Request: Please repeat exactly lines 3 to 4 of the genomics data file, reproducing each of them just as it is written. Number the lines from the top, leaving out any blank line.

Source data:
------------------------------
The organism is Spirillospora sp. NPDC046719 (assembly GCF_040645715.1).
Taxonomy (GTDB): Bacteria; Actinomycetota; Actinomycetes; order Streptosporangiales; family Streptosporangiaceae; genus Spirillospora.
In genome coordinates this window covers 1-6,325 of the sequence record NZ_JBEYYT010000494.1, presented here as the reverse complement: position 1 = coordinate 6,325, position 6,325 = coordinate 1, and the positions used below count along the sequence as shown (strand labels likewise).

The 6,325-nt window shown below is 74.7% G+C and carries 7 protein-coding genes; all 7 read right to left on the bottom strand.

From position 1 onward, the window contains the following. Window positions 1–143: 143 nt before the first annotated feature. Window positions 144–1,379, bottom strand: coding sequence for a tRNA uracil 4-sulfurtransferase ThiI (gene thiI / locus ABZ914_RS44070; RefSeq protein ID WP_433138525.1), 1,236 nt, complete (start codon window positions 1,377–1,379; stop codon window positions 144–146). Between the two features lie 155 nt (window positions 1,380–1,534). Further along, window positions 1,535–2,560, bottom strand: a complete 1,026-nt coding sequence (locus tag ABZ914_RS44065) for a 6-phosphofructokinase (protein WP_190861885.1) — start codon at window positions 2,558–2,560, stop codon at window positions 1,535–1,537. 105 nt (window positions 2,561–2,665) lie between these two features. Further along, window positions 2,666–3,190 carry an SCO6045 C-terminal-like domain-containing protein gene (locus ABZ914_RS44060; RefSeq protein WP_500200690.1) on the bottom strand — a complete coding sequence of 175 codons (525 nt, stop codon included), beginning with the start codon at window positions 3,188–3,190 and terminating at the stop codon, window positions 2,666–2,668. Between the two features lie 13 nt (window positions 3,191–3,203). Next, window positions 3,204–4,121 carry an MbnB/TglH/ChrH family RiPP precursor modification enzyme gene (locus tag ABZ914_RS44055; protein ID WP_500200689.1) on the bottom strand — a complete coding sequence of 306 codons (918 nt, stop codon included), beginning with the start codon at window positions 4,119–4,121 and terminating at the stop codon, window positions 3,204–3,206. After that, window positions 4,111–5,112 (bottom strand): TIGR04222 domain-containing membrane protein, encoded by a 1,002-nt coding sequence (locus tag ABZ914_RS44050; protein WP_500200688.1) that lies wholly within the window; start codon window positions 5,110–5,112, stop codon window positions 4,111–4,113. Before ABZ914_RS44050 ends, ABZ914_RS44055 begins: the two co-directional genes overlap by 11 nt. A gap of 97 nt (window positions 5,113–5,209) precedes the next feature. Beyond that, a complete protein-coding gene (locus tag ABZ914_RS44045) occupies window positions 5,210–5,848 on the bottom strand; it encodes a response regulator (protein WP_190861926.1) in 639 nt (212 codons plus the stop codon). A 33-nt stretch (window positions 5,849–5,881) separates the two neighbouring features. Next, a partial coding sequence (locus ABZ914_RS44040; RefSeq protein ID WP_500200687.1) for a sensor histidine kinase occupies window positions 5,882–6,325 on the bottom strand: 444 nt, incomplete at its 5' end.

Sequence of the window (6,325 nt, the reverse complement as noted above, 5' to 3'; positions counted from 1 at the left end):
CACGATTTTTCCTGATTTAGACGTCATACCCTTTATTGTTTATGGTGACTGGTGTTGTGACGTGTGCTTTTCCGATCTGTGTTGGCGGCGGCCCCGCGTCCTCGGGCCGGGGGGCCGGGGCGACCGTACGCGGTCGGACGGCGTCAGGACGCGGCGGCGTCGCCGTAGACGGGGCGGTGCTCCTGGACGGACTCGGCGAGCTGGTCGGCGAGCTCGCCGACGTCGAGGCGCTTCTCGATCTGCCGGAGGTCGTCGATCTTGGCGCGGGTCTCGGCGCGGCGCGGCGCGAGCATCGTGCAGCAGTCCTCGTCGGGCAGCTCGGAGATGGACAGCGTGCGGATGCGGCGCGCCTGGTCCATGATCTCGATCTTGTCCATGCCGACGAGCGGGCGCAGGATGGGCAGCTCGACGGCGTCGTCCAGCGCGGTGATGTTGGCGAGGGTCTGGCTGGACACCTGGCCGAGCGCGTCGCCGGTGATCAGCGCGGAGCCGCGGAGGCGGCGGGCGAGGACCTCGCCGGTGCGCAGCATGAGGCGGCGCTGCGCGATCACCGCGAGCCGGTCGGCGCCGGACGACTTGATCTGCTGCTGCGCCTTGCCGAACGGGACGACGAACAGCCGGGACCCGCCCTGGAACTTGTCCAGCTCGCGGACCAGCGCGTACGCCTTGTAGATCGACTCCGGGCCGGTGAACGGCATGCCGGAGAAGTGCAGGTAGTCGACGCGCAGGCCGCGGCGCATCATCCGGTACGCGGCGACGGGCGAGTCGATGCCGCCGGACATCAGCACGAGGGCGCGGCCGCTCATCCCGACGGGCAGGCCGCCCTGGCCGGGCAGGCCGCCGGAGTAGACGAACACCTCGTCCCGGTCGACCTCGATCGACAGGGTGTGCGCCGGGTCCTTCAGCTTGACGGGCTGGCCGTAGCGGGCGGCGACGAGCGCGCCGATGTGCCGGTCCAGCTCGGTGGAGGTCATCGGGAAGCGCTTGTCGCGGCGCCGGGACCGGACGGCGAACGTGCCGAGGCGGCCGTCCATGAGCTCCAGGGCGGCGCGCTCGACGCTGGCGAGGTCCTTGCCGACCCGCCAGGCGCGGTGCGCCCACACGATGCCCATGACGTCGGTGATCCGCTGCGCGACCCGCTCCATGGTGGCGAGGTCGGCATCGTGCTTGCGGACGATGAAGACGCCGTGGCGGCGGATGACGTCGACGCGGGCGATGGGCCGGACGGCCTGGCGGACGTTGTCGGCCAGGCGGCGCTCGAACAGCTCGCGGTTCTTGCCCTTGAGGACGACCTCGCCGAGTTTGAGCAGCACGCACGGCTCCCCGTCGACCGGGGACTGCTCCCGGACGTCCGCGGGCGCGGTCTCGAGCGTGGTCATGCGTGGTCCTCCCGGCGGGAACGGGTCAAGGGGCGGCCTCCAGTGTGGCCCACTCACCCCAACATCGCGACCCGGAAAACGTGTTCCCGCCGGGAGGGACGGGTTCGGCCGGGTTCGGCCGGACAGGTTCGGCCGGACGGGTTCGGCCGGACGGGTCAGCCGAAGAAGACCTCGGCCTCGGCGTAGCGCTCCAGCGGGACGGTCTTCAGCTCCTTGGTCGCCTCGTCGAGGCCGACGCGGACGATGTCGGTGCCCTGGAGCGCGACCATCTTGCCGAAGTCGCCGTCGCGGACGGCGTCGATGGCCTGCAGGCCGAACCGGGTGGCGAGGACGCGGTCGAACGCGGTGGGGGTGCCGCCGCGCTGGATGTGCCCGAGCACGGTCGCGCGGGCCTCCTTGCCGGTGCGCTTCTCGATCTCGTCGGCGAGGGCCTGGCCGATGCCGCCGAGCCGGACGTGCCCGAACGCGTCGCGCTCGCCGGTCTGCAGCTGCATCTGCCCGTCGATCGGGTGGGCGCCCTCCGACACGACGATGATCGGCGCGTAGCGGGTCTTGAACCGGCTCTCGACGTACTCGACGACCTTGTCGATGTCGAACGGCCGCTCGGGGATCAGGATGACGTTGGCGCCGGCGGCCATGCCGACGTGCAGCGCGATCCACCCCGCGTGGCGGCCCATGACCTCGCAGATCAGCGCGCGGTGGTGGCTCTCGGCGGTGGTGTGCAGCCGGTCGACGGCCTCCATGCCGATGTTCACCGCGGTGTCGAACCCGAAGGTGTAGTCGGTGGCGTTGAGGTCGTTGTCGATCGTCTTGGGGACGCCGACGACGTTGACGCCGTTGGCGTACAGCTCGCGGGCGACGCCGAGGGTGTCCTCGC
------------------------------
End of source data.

In genome coordinates this window covers 1-6,325 of the sequence record NZ_JBEYYT010000494.1, presented here as the reverse complement: position 1 = coordinate 6,325, position 6,325 = coordinate 1, and the positions used below count along the sequence as shown (strand labels likewise).

The 6,325-nt window shown below is 74.7% G+C and carries 7 protein-coding genes; all 7 read right to left on the bottom strand.